Alan Hubbard

The war in Ukraine and the heavyweight championship of the world are unlikely bedfellows. Yet such is the situation where Russia is wreaking havoc in that proud nation which has two former holders of the title, and a current incumbent literally fighting in its blue and yellow corner. Plus another pugilistic protagonist who has been an outstanding world lightweight kingpin.

Three of this courageous quartet are also Olympic gold medallists. Vitali Klitschko, inspirational mayor of the capital, Kyiv and younger brother Wladimir are renowned retirees after dominating all versions of the heavyweight title for over a decade; Oleksandr Usyk, who many believe, myself included, is the finest boxer in the world today, relieved Britain’s own Olympic champion, Anthony Joshua, of the multiple titles he held 18 months ago. Together with double Olympic and world lightweight champion Vasiliy Lomachenko all immediately volunteered to join the Ukrainian armed forces, ready for frontline action to defend their beloved country against Vlad the Invader.

Of course such a remarkable situation has been well chronicled and is a vital part of Ukraine’s propaganda armoury.

However this is certainly no gimmick. All have vowed to fight - and die - for Ukraine’s continued independence. Vitali, now 50, and imposing of six feet seven inches figure known as Dr Ironfist because of his sledgehammer right hand, says soberly that so fierce is the attrition in this savage warfare that "we may not be here in three months."

Kyiv's mayor Vitali Klitschko, centre, is among the boxing superstars now fighting against the Russian invasion ©Getty Images
Kyiv's mayor Vitali Klitschko, centre, is among the boxing superstars now fighting against the Russian invasion ©Getty Images

Such is the stark reality - but Ukraine has a history of producing fine boxers. With his troops currently on the back foot, perhaps Putin should have known better than to pick a fight with this land of great fighters.

Indeed, it is reported that a captured Russian commander apparently declared that he was such a fan of the four fighters that he had doubts about the validity of the war.

Of the three heavies, only Usyk is still active it was thought that his contracted return with Joshua would have to be put on hold. Not so. The Ukrainian Government, spurred on by the Klitschko brothers, says that allowing him to fight would be wonderful publicity for the beleaguered nation, especially if he wins, which most expect him to do in a match reported to be worth £100 million ($131 million/€118 million) to be held as part of Saudi Arabia‘s veneer of sportswashing at the end of June.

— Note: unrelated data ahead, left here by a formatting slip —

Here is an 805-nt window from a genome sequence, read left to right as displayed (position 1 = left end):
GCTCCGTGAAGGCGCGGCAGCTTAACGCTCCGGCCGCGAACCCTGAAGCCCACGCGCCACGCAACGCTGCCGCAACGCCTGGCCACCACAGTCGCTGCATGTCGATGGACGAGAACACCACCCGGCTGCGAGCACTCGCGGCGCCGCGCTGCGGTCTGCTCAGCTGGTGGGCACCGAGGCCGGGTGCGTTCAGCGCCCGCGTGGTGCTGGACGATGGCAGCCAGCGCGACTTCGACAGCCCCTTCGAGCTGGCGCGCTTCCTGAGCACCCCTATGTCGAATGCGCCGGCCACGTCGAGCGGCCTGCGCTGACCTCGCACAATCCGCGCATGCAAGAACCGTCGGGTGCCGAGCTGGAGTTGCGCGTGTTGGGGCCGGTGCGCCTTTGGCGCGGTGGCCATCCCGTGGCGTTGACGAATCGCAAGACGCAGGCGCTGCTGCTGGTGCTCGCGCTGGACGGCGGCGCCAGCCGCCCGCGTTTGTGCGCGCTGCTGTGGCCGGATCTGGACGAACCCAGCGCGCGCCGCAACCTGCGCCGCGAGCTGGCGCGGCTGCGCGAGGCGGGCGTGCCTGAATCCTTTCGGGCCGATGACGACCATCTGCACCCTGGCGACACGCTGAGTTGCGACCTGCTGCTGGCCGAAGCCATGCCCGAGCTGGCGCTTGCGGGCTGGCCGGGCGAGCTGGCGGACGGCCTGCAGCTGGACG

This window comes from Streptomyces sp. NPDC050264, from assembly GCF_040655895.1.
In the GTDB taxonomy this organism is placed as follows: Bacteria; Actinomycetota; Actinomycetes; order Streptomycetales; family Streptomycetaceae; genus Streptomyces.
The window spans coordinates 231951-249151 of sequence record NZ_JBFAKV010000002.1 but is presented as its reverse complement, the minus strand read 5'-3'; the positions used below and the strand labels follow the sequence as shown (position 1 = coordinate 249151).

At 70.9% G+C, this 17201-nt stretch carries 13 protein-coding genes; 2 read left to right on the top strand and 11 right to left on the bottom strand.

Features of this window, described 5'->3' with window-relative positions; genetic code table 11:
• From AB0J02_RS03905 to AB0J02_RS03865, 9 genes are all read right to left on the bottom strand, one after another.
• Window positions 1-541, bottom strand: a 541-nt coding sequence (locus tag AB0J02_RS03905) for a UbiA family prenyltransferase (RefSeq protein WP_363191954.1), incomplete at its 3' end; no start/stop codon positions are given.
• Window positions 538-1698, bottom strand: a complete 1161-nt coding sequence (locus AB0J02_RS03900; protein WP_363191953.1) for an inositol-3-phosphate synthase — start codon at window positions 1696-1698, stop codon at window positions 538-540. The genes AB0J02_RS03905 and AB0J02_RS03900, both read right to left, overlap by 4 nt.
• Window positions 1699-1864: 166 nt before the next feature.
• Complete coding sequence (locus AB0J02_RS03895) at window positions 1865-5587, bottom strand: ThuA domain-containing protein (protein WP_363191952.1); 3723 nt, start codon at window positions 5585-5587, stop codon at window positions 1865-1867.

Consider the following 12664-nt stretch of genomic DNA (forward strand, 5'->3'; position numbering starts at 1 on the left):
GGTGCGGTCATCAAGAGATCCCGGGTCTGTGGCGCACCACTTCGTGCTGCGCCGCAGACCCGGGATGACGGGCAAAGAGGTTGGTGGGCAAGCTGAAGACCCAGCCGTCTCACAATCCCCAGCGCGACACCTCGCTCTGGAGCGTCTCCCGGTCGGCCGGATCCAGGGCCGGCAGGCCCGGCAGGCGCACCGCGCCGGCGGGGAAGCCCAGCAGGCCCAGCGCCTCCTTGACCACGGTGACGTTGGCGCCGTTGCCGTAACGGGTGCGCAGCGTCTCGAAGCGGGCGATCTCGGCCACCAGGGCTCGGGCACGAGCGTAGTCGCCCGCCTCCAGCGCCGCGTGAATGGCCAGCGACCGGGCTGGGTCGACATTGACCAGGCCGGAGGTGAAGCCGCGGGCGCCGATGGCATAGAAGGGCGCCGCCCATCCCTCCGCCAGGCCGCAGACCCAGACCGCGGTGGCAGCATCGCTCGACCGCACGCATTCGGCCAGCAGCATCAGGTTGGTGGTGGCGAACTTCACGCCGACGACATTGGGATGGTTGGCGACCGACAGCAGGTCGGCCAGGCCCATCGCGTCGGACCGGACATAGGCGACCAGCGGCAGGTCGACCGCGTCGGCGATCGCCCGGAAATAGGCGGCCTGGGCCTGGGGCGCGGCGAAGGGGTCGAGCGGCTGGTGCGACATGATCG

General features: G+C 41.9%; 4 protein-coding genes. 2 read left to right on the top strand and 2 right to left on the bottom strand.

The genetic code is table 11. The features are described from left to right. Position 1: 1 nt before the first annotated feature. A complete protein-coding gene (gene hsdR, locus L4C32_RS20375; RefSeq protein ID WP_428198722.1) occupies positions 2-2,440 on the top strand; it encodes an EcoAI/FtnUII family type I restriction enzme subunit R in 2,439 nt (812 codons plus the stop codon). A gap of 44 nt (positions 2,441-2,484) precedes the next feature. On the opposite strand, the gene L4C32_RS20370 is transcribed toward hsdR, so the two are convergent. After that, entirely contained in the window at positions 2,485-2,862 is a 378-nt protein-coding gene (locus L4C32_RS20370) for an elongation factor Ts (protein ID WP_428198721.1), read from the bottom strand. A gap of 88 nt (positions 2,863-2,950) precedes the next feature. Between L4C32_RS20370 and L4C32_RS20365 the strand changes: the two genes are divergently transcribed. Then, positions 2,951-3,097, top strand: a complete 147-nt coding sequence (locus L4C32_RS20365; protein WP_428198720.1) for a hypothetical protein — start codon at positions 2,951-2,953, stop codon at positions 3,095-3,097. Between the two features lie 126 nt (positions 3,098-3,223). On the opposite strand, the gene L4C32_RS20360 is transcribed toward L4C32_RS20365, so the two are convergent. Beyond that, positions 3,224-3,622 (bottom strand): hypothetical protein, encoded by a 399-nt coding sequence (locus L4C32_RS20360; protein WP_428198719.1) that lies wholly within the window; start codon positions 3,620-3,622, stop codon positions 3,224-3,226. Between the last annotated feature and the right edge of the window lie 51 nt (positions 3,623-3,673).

So the slick, stylish Usyk has been given leave of absence to train for the contest with his WBA, WBO, IBF and IBO belts at stake.

As it happens this is not the only world heavyweight title fight we shall see shortly.

Oleksandr Usyk, left, thoroughly outclassed fellow Olympic gold medallist Anthony Joshua in their first meeting ©Getty Images
Oleksandr Usyk, left, thoroughly outclassed fellow Olympic gold medallist Anthony Joshua in their first meeting ©Getty Images

Tyson Fury is to face fellow British contender Dillian Whyte at Wembley Stadium on April 22 in defence of the WBC crown he lifted from American Deontay Wilder.

It is interesting to compare the valour and character of those battling for Ukraine with the astonishing attitude of challenger Whyte. Despite being guaranteed a purse of £6 million ($7.9 million/€7.1 million), plus a further £3 million ($3.9 million/€3.5 million) should he beat the "Gypsy King", Whyte is peevishly refusing to promote or help publicise the fight in anyway.

This is unheard of in boxing. Not only does Whyte claim he has been short changed, but he seems furious that the richest fight in Britain fight was won by a joint bid of £30 million ($39 million/€35 million) from Frank Warren and American Bob Arum, a third more than his regular promoter Matchroom.

Whyte is declining to attend the usual pre-fight press conferences, give interviews, pose for photographs or be filmed by BT Sport, which is showing the bout on pay-per-view. He has also insisted that his face be removed from the fight posters, claiming it infringes his image rights. Unbelievable!

Initially Whyte had demanded a private plane to transport himself and his minders from his training base in Portugal to the initial London press conference. When Warren agreed, Whyte suddenly changed his mind and refused to make the journey.

Whyte seems to be behaving outrageously, especially as he is far from being a ring superstar. Although every one of the 85,000 tickets has been sold, from £3,000 ($3,900/€3,500) ringside downwards, he surely has a duty to sell himself to the public.

As it happens, the unbeaten Fury is more than capable of creating all the publicity needed on his own. In the past couple of years, from being a pugilistic pariah he has transformed into probably the most popular and personable sports personality in the land.

One wonders what those intrepid fighting men doing battle for Ukraine think of such boarish, unprofessional behaviour from a fellow fighter?

A heavyweight boxer who refuses to talk to the media or promote a contest? Muhammad Ali must be turning in the proverbial.